Don't the U.S. have some clout with Saudi Arabia, where we just granted another $1.3 billion in weaponry? Since 1950, we've sent more than $80 billion in armaments their way. All this, while Saudi nationals brought down the twin towers, women were denied basic human rights like the right to vote, and beheadings, so sensationalized when done by ISIS, are common practice. On November 10, Saudi Arabia had already committed 151beheadings in 2015.

2. Stop the oil! The other source of revenue for ISIS is oil. It's estimated that anywhere from one to four million dollars a day comes from oil sales. 

Oil has to get to market and someone has to buy it. With claims of precision bombing, what is preventing the destruction of marketing infrastructure? Most likely the oil leaves ISIS by way of Turkey and until recently little has been done to stop the flow.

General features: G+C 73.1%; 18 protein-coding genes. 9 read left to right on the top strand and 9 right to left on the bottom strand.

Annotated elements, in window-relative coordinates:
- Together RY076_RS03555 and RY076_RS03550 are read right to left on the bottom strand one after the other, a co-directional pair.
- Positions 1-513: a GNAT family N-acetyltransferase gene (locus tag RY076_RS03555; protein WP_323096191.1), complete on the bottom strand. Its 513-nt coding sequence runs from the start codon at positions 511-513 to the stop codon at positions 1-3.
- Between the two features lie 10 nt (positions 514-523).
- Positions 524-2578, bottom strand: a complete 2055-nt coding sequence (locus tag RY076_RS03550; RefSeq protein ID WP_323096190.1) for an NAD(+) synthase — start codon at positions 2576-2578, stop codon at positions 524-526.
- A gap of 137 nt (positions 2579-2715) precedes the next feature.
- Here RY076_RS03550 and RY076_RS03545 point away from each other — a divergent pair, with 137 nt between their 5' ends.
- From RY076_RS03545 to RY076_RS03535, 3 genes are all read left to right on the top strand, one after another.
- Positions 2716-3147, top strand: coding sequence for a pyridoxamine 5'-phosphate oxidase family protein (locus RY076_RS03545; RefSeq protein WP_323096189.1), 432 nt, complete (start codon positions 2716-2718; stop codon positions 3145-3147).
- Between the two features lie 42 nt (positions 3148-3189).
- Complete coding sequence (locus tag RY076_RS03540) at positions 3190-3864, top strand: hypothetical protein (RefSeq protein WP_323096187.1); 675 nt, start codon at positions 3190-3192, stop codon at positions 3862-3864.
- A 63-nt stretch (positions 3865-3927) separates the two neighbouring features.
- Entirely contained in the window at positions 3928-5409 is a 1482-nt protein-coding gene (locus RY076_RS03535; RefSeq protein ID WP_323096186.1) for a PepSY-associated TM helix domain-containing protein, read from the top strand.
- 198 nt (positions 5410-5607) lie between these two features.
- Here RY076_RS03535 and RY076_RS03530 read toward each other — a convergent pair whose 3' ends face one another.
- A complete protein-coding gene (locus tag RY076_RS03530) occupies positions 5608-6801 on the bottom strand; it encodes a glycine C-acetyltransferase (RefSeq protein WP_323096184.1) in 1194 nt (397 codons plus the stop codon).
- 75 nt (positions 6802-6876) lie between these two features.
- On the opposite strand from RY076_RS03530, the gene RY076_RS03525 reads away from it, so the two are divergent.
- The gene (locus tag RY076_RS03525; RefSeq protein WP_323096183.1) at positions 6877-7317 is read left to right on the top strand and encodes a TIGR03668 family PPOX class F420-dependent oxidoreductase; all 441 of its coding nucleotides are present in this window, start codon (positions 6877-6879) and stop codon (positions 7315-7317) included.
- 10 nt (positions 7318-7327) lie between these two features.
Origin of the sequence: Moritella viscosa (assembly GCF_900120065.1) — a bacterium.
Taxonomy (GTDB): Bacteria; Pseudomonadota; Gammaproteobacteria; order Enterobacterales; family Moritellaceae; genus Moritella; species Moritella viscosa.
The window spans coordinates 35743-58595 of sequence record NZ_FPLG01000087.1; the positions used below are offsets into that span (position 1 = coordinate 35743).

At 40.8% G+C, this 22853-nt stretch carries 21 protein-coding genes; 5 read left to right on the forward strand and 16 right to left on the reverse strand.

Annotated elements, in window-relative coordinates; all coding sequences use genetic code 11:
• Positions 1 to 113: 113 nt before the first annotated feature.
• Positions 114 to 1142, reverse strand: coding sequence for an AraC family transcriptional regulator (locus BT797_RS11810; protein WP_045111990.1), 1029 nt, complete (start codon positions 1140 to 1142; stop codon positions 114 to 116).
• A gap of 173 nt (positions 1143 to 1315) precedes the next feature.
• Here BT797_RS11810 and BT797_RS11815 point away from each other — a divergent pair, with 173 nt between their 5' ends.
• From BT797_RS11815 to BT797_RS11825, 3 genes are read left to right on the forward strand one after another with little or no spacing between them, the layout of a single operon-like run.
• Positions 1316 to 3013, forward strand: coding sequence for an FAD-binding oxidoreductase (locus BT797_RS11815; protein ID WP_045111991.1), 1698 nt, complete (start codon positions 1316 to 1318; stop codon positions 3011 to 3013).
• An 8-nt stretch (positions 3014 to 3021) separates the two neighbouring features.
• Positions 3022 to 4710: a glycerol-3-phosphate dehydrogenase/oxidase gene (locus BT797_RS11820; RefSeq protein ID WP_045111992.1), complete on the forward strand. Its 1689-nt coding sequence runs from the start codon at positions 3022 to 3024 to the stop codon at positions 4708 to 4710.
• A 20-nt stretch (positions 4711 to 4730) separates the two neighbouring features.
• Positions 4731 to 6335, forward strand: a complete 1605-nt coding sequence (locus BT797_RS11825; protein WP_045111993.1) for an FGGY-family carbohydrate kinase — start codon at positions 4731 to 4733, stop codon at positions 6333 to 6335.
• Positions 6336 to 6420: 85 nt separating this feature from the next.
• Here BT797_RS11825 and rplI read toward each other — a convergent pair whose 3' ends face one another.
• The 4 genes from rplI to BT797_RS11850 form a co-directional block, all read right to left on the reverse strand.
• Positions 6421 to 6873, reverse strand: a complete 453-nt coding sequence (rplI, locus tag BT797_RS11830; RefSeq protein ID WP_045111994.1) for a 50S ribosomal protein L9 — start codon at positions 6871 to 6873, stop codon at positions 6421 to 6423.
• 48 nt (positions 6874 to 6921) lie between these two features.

3. Join the propaganda war! Instead of giving alternative voices air time, the mass media gives ISIS all the attention they want. 

For three days, NBC evening news spread fear and terror examining every last detail of the San Bernardino killings, doing their best to tie it to ISIS. In all of that air time they spent two or three minutes with the Imam, who knew the killers and was a proponent of peace.

Why must our media do the work for ISIS? Why aren't we engaging in counter recruitment activities, in the mass media and on social media? Take that $1.3 billion dollars of weaponry to Saudi Arabia and turn it into propaganda depicting terrorists for what they really are, giving alternative Islamic voices a vehicle and refusing as a people to succumb to fear.

The longer term strategy includes the following. It's basically a process of living our values.

1. As is our national heritage, we could meet and greet, provide hospitality, welcome the foreigner, love the neighbor. Restaurant owners in MN recently placed a sign in their window, "Hate Has No Business Here." You may soon see posters like this in Brookings, SD as well as buttons that cross out hate.